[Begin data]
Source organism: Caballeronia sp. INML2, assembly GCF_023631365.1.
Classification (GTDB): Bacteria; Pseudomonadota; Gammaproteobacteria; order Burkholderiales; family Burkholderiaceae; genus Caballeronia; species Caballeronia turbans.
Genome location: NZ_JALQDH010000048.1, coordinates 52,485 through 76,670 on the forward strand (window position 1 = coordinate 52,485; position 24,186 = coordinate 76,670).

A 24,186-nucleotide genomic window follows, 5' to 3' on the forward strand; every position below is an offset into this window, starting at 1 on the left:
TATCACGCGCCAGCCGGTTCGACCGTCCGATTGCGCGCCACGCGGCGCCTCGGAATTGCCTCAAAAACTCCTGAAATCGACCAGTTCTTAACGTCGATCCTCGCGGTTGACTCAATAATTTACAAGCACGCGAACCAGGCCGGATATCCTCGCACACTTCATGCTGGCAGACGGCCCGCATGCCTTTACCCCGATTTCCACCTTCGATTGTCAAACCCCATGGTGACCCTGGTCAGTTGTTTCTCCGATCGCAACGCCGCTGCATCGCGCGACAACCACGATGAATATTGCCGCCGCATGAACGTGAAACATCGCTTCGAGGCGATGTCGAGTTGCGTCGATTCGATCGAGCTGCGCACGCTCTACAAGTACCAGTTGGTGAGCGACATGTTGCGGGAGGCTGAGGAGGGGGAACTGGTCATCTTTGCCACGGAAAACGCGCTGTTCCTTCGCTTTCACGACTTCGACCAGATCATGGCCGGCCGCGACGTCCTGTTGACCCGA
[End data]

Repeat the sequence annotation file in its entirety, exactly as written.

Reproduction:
Source organism: Caballeronia sp. INML2, assembly GCF_023631365.1.
Classification (GTDB): Bacteria; Pseudomonadota; Gammaproteobacteria; order Burkholderiales; family Burkholderiaceae; genus Caballeronia; species Caballeronia turbans.
Genome location: NZ_JALQDH010000048.1, coordinates 52,485 through 76,670 on the forward strand (window position 1 = coordinate 52,485; position 24,186 = coordinate 76,670).

A 24,186-nucleotide genomic window follows, 5' to 3' on the forward strand; every position below is an offset into this window, starting at 1 on the left:
TATCACGCGCCAGCCGGTTCGACCGTCCGATTGCGCGCCACGCGGCGCCTCGGAATTGCCTCAAAAACTCCTGAAATCGACCAGTTCTTAACGTCGATCCTCGCGGTTGACTCAATAATTTACAAGCACGCGAACCAGGCCGGATATCCTCGCACACTTCATGCTGGCAGACGGCCCGCATGCCTTTACCCCGATTTCCACCTTCGATTGTCAAACCCCATGGTGACCCTGGTCAGTTGTTTCTCCGATCGCAACGCCGCTGCATCGCGCGACAACCACGATGAATATTGCCGCCGCATGAACGTGAAACATCGCTTCGAGGCGATGTCGAGTTGCGTCGATTCGATCGAGCTGCGCACGCTCTACAAGTACCAGTTGGTGAGCGACATGTTGCGGGAGGCTGAGGAGGGGGAACTGGTCATCTTTGCCACGGAAAACGCGCTGTTCCTTCGCTTTCACGACTTCGACCAGATCATGGCCGGCCGCGACGTCCTGTTGACCCGA